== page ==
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Joe Bates looks back at some of the highlights of ACI Asia-Pacific’s 2015 Regional Assembly, Conference and Exhibition in Jordan.

Believe in Jordan is the name of Queen Alia International Airport’s sleek new promotional video, and it is a sentiment now shared by 

all 350 delegates who attended a truly memorable ACI Asia-Pacific Regional Assembly, Conference and Exhibition at the Dead Sea.

In truth, the conference was special before it began because it was the first time the Middle East had been chosen to hold the region’s annual gathering and the event marked the 10th anniversary of the unification of ACI’s former Pacific and Asia regions.

Throw in the extraordinary backdrop of the Dead Sea, the incredible hospitality of the Jordanian people, the Airport Service Quality (ASQ) Awards Ceremony and two days of lively debate and you had a winning formula that will be hard to beat in the future.

The theme of this year’s event was ‘Sustaining Aviation and Tourism Growth under Unprecedented Challenges’, something ACI Asia-Pacific president, Dennis Chant, reflected upon in his opening remarks.

“Tourism and aviation development go hand in hand, one impacting the other. However, tourism can be very vulnerable and easily affected by the countries’ policies and political stability,” he said.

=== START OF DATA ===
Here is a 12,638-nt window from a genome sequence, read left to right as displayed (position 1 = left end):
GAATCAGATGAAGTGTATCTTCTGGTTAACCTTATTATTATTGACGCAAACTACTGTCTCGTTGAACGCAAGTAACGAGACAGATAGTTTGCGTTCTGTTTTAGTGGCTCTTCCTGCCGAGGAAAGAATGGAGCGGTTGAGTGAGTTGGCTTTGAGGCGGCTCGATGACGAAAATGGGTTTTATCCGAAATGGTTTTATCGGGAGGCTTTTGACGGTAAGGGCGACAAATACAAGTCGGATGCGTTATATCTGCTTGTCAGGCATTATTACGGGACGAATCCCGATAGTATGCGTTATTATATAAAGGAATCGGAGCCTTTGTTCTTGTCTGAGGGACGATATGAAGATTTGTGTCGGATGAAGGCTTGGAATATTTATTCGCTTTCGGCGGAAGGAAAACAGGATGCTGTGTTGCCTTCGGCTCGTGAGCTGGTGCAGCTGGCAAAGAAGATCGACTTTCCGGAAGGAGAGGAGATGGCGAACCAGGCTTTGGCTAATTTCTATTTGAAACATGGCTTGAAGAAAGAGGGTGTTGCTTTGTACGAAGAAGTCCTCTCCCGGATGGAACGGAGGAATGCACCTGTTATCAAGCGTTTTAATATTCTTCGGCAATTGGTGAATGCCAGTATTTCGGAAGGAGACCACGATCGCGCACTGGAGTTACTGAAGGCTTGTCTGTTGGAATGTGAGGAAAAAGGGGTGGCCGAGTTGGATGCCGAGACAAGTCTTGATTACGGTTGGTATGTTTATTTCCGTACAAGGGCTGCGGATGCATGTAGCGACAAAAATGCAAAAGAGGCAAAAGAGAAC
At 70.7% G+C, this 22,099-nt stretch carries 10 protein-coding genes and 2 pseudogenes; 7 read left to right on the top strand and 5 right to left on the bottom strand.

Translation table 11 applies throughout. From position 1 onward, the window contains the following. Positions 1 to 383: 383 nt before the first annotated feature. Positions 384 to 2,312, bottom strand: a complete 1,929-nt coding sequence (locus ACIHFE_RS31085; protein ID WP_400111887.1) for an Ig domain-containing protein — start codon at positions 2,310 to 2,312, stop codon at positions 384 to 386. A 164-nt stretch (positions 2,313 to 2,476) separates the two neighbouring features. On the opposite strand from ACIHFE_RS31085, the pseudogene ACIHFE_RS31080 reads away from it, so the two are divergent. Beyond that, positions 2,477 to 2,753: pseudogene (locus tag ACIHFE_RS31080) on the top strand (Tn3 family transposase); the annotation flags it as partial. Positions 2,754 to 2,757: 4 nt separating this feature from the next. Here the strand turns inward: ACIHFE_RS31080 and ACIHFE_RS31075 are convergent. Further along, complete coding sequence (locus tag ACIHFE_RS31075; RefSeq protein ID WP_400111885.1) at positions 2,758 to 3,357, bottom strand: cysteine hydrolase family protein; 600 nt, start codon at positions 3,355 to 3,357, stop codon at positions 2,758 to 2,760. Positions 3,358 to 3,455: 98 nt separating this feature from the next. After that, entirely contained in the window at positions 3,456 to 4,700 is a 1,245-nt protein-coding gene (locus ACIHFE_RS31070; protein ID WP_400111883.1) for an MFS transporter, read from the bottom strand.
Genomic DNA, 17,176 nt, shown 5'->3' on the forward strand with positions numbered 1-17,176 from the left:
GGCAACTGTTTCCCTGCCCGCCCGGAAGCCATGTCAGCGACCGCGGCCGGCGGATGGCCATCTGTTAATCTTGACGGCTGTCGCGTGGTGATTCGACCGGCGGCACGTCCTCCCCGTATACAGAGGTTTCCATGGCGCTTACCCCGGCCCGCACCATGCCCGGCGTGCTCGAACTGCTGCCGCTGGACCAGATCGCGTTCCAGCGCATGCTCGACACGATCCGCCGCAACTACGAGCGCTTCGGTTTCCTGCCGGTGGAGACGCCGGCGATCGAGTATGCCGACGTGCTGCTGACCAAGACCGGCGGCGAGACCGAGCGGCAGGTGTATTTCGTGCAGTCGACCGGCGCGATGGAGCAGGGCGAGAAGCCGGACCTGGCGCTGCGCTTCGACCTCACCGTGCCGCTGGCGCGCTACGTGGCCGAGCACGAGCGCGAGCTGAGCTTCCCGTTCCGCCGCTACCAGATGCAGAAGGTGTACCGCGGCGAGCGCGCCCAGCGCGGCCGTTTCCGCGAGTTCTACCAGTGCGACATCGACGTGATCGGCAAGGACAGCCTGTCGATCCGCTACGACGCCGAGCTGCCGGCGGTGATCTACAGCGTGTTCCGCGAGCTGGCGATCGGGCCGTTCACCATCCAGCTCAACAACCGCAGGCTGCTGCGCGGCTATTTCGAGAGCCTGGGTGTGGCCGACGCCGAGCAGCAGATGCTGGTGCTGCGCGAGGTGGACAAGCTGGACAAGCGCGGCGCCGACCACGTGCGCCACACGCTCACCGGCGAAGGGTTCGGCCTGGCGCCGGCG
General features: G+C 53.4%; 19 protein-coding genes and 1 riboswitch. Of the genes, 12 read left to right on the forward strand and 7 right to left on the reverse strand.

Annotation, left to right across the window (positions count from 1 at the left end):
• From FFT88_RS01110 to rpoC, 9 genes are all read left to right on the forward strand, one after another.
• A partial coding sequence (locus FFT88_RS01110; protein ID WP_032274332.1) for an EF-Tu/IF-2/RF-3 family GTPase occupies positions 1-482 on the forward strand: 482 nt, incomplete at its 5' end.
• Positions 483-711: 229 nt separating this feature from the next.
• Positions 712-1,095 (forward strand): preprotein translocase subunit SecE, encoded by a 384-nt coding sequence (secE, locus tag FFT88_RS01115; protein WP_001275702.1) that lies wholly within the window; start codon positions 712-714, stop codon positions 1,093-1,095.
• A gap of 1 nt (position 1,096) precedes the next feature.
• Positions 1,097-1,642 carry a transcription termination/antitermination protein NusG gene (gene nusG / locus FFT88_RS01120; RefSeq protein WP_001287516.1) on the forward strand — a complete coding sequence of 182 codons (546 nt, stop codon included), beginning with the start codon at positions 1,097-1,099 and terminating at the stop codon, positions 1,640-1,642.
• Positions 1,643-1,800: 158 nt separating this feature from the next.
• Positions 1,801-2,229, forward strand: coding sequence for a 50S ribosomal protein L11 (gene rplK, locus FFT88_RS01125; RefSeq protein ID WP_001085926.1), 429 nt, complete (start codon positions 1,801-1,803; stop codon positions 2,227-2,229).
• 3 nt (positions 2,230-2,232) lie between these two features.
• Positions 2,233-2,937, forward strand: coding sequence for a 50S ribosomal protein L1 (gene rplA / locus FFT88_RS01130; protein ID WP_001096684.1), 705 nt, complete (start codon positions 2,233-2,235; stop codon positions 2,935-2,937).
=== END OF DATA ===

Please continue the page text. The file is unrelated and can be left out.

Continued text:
“Airports in our region understand this intricate relationship between the two industries and the importance in supporting and facilitating international tourism within their own countries.”


He also had one or two words to say about the progress and development of the ACI Asia-Pacific region since its historic unification a decade ago.

“We’ve come a long way in ten years,” said Chant. “Asia-Pacific has become the major growth engine in the global aviation market and our membership has increased significantly, to almost 100 members operating close to 580 airports in 47 countries.

“With the support of the members and co-ordination by the Regional Office, we have achieved many milestones in the past 10 years. Indeed, as the only association in the region to represent airports’ interests, ACI Asia-Pacific is dedicated in ensuring that ACI’s mission to advance airports’ collective interests and to promote professional excellence is achieved.”

During her keynote address, Jordan’s Minister of Transport, Dr Lina Shbeeb, told delegates about the success of the country’s Open Skies policy and stated how much the government valued aviation and Queen Alia International Airport.

Arguably the highlight of the first day was the State of the Industry panel discussion about the Challenges and Opportunities in the Middle East involving Chant; Airport International Group CEO, Kjeld Binger; IATA’s area manager for
 Levant and the near east, Murad Al Khatib; and His Excellency, Nayef Al-Fayez, Jordan’s Minister of Tourism and Antiquities.

Talking about the transformation of Queen Alia following the opening of its new terminal, Kjeld Binger said: “The new infrastructure was a huge step, of course. The new terminal is fabulous and has an amazing ambience, but it is just the start. You have to work with it and all the other stakeholders at the airport, hand-in-hand, to really make a difference and improve customer service.”